Diseased vegetation in yard
The first picture shows a slime mold on turfgrass, Slime molds are related to fungi, and common lawn slime molds include Physarum spp. and Fuligo spp. Dark gray-to-black crust-like material will form on the leaves and stems of turfgrass, often radiating out in a circular pattern on the lawn after a rainy period. The soot-type material rubs off easily on shoes and clothing. Slime molds feed on decaying organic matter splashed upon the leaves and stems, and cause no damage to the turf. They may be more common on heavily thatched or poorly drained portions of a lawn. Slime molds will dry to a dormant and invisible spore state, or can be removed from the grass by brushing with a broom or a rake. Fungicide applications are unnecessary.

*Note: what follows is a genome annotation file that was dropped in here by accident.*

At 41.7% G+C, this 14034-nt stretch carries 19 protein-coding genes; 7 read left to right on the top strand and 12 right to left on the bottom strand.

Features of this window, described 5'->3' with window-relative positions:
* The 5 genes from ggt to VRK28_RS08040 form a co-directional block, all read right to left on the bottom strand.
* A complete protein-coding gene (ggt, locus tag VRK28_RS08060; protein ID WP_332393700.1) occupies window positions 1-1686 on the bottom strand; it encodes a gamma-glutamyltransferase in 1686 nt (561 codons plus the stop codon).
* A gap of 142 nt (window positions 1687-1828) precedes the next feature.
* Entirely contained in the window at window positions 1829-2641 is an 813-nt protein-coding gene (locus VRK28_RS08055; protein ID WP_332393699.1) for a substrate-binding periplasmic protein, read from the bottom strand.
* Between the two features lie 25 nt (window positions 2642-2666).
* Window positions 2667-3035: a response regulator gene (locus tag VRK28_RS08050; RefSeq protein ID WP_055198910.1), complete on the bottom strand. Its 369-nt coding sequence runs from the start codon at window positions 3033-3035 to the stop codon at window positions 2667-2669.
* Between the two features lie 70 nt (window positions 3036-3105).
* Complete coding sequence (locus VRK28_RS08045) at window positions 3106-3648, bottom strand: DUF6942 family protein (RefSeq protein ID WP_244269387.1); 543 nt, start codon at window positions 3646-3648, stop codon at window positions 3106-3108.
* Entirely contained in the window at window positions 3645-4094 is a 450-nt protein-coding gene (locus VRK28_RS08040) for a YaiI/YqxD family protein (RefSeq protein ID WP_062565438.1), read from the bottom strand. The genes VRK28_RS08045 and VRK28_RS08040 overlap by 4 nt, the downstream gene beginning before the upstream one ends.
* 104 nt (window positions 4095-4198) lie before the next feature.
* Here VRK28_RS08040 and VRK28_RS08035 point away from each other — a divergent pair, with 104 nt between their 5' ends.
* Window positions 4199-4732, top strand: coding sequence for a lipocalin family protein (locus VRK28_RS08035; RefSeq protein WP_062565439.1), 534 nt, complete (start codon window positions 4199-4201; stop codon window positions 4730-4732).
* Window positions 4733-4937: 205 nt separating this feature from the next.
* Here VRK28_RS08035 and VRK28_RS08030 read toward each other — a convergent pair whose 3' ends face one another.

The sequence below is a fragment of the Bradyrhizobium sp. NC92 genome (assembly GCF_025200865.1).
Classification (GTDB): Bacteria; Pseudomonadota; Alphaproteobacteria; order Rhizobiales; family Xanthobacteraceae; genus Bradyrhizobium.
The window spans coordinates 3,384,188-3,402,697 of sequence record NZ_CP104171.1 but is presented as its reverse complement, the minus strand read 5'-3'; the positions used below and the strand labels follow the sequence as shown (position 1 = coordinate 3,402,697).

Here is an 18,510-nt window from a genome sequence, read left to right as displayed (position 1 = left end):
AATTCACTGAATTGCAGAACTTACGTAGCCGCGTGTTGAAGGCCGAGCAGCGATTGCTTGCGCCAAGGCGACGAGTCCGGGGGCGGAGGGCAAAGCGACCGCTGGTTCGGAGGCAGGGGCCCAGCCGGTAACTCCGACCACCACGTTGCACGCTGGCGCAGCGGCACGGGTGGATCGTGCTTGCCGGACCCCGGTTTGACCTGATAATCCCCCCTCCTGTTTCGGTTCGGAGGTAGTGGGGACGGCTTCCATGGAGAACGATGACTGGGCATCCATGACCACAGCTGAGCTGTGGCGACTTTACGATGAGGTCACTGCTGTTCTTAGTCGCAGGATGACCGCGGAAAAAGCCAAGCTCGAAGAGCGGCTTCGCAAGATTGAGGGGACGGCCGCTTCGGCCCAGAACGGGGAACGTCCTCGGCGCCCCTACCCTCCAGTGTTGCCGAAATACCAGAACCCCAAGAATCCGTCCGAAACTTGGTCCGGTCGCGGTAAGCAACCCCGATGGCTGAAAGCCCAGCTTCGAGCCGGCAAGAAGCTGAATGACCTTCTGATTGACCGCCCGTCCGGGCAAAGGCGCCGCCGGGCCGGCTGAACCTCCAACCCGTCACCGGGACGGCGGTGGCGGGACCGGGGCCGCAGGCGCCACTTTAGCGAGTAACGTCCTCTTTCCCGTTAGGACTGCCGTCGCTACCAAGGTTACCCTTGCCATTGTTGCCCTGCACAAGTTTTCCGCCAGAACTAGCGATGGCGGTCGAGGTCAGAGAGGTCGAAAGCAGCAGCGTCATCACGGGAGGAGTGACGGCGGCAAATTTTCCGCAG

The pear leaf spots may be due to an early infection with a fungal leaf spot called anthracnose. We have also seen this with insect infections of the pear blister mite. You may want to take this sample in to your closest County Extension office to have someone look at it under the microscope. either way, it will not affect the long term health of the tree.
Thank you for contacting Cooperative Extension, and I do apologize for the delay.